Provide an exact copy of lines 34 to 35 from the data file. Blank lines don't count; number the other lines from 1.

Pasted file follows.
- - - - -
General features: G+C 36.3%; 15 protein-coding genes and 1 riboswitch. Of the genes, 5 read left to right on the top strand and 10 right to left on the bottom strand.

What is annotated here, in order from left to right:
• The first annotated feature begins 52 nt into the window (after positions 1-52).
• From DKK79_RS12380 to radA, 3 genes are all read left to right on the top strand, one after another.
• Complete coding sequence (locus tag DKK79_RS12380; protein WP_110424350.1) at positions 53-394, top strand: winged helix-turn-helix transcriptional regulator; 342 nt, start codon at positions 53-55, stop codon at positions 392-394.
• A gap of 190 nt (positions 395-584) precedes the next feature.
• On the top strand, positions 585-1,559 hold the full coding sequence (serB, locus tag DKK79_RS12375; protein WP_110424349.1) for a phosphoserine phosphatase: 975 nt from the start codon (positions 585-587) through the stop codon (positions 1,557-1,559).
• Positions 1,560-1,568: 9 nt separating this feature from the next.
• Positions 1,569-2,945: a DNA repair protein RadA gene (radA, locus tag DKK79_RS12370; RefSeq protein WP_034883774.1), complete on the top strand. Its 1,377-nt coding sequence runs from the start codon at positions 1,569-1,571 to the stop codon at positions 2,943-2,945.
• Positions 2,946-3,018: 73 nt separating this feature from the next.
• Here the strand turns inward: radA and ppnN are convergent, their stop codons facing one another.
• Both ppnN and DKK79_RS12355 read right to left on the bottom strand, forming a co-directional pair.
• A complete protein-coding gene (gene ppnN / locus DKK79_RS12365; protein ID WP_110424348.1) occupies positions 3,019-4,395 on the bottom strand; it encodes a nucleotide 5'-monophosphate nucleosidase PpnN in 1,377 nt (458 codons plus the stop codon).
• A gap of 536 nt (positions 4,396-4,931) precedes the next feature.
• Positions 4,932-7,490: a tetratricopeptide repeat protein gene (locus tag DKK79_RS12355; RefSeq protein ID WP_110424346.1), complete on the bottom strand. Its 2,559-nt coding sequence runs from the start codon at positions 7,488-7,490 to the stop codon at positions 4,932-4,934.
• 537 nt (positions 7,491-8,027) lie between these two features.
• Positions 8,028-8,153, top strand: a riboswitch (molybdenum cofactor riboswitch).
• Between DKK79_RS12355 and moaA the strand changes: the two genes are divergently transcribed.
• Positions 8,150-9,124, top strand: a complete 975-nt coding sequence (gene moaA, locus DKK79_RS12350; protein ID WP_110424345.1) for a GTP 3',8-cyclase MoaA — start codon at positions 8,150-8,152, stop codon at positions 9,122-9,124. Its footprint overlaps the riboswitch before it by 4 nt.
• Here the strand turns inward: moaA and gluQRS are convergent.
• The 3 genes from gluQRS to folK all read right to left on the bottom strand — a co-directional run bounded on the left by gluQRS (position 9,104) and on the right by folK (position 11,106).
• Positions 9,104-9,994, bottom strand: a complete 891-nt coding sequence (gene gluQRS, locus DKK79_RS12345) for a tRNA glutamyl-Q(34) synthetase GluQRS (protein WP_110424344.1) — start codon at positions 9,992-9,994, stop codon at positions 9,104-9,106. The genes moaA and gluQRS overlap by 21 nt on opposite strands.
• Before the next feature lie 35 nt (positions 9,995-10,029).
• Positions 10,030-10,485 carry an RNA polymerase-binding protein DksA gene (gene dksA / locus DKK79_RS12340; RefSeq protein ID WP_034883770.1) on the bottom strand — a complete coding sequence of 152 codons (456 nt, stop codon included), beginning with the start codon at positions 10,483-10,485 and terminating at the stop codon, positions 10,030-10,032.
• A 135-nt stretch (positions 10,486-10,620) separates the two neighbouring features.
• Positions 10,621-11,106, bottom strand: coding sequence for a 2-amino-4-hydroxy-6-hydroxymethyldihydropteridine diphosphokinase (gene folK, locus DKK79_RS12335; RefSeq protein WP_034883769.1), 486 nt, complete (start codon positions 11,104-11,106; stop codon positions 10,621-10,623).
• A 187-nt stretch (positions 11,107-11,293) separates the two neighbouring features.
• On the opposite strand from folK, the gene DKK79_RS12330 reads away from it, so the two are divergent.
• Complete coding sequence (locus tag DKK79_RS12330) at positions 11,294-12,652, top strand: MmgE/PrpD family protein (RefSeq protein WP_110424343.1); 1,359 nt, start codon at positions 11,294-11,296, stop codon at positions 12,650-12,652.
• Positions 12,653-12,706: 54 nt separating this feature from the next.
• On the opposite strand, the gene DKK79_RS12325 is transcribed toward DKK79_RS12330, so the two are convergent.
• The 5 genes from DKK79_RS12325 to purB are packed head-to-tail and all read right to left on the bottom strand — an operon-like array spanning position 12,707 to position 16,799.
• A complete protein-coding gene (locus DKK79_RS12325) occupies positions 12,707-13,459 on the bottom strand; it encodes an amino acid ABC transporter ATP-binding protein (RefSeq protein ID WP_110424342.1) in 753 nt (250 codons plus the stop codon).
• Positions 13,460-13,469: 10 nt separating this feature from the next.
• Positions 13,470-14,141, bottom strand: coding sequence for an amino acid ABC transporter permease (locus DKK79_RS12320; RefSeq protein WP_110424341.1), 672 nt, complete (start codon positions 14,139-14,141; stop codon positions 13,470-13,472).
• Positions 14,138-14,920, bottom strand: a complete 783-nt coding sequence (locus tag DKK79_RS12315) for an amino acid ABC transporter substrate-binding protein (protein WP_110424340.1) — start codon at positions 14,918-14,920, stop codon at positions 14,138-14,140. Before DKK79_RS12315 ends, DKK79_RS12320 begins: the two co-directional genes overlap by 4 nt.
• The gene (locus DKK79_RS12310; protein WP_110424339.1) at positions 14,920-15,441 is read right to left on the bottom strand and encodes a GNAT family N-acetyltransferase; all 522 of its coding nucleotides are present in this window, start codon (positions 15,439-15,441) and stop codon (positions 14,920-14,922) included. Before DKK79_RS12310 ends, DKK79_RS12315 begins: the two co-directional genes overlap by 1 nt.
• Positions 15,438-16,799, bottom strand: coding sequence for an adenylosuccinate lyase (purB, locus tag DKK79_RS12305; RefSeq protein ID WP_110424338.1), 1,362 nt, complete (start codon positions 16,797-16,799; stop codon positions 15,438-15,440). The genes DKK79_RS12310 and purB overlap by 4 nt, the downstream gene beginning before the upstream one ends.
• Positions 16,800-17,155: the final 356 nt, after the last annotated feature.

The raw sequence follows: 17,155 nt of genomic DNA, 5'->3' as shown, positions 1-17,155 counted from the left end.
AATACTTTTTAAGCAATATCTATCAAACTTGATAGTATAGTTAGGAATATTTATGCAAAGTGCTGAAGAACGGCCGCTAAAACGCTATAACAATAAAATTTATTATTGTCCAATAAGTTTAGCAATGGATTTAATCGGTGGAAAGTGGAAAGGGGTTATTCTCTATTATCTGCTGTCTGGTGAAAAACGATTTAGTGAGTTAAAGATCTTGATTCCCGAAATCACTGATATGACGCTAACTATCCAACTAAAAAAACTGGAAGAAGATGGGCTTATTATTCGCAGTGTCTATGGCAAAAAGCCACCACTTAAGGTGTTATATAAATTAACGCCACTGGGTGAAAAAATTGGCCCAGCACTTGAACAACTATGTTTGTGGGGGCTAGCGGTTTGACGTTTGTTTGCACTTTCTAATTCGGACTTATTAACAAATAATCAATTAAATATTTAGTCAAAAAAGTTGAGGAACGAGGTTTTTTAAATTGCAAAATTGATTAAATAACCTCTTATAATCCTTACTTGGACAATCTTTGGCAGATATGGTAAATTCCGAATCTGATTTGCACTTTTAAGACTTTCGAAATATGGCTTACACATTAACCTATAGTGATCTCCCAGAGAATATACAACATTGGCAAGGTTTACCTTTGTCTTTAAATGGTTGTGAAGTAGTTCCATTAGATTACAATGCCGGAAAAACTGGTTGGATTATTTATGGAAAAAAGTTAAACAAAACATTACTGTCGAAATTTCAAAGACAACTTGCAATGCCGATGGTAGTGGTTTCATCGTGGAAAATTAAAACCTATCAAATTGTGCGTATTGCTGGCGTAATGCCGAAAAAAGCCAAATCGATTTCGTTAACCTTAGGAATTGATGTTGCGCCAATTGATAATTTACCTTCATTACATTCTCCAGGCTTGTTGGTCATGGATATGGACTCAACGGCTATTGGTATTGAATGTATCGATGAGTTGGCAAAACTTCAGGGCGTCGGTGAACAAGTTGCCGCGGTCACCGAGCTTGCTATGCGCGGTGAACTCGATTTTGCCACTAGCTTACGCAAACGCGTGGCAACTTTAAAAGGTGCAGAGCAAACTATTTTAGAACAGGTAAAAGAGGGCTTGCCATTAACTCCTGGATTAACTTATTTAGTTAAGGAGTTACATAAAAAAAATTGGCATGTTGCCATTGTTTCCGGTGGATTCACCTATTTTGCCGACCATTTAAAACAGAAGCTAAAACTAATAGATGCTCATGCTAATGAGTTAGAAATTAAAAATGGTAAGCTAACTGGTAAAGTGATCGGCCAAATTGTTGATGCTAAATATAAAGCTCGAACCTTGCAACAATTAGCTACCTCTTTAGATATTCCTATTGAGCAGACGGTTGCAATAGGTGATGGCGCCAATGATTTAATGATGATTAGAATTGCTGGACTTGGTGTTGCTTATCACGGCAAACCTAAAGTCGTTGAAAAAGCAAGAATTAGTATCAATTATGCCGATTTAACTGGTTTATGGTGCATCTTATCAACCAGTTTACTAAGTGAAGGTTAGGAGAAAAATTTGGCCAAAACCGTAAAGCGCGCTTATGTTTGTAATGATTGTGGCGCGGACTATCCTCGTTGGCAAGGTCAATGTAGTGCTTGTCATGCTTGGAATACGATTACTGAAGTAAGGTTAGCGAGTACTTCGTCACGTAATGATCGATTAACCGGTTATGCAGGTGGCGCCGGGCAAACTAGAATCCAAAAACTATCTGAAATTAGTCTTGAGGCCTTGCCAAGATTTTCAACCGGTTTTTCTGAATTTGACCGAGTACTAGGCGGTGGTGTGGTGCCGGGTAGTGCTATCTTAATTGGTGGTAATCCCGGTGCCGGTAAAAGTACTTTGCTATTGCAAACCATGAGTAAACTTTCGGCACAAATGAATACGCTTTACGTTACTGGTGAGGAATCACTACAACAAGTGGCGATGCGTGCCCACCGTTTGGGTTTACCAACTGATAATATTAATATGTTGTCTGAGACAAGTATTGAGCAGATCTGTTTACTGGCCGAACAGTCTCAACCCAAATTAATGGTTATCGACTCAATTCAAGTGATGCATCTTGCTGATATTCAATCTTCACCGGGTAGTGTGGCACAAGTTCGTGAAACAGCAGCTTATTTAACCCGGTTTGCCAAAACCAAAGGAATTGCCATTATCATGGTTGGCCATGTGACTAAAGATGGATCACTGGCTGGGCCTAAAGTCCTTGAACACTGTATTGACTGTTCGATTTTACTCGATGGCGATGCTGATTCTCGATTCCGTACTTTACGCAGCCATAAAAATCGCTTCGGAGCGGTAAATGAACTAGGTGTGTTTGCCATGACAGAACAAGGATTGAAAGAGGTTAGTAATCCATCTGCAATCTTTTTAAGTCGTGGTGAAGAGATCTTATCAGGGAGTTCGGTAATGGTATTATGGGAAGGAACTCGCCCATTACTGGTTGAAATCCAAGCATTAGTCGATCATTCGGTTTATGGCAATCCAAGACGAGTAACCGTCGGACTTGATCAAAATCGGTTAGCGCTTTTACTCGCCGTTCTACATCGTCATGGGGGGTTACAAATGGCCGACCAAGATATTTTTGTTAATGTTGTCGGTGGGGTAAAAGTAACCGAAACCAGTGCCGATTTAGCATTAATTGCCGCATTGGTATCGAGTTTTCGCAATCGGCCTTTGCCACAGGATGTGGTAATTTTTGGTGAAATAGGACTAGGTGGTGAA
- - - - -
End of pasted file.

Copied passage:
• Positions 13,460-13,469: 10 nt separating this feature from the next.
• Positions 13,470-14,141, bottom strand: coding sequence for an amino acid ABC transporter permease (locus DKK79_RS12320; RefSeq protein WP_110424341.1), 672 nt, complete (start codon positions 14,139-14,141; stop codon positions 13,470-13,472).